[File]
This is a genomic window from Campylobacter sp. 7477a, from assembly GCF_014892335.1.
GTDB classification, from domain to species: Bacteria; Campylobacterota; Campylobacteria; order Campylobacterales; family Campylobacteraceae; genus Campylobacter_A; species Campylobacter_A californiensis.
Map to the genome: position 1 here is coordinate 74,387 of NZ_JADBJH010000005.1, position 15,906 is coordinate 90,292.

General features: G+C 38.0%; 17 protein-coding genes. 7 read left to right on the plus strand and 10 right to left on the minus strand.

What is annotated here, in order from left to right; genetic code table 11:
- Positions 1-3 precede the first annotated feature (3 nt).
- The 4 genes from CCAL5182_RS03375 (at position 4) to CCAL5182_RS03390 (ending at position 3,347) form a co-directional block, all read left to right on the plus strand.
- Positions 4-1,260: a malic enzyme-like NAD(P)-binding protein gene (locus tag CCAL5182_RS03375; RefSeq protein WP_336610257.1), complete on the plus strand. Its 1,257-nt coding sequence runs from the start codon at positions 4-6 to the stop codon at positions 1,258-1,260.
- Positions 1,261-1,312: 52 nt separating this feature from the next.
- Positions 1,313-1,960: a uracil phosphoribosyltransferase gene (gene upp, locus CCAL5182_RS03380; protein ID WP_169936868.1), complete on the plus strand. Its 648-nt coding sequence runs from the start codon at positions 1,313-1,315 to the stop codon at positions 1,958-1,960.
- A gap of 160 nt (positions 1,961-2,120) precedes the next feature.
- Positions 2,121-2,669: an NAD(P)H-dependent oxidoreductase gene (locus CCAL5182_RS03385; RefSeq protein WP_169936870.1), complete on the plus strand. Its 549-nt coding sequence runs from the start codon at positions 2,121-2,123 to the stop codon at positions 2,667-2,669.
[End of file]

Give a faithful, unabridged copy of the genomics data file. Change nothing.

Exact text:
This is a genomic window from Campylobacter sp. 7477a, from assembly GCF_014892335.1.
GTDB classification, from domain to species: Bacteria; Campylobacterota; Campylobacteria; order Campylobacterales; family Campylobacteraceae; genus Campylobacter_A; species Campylobacter_A californiensis.
Map to the genome: position 1 here is coordinate 74,387 of NZ_JADBJH010000005.1, position 15,906 is coordinate 90,292.

General features: G+C 38.0%; 17 protein-coding genes. 7 read left to right on the plus strand and 10 right to left on the minus strand.

What is annotated here, in order from left to right; genetic code table 11:
- Positions 1-3 precede the first annotated feature (3 nt).
- The 4 genes from CCAL5182_RS03375 (at position 4) to CCAL5182_RS03390 (ending at position 3,347) form a co-directional block, all read left to right on the plus strand.
- Positions 4-1,260: a malic enzyme-like NAD(P)-binding protein gene (locus tag CCAL5182_RS03375; RefSeq protein WP_336610257.1), complete on the plus strand. Its 1,257-nt coding sequence runs from the start codon at positions 4-6 to the stop codon at positions 1,258-1,260.
- Positions 1,261-1,312: 52 nt separating this feature from the next.
- Positions 1,313-1,960: a uracil phosphoribosyltransferase gene (gene upp, locus CCAL5182_RS03380; protein ID WP_169936868.1), complete on the plus strand. Its 648-nt coding sequence runs from the start codon at positions 1,313-1,315 to the stop codon at positions 1,958-1,960.
- A gap of 160 nt (positions 1,961-2,120) precedes the next feature.
- Positions 2,121-2,669: an NAD(P)H-dependent oxidoreductase gene (locus CCAL5182_RS03385; RefSeq protein WP_169936870.1), complete on the plus strand. Its 549-nt coding sequence runs from the start codon at positions 2,121-2,123 to the stop codon at positions 2,667-2,669.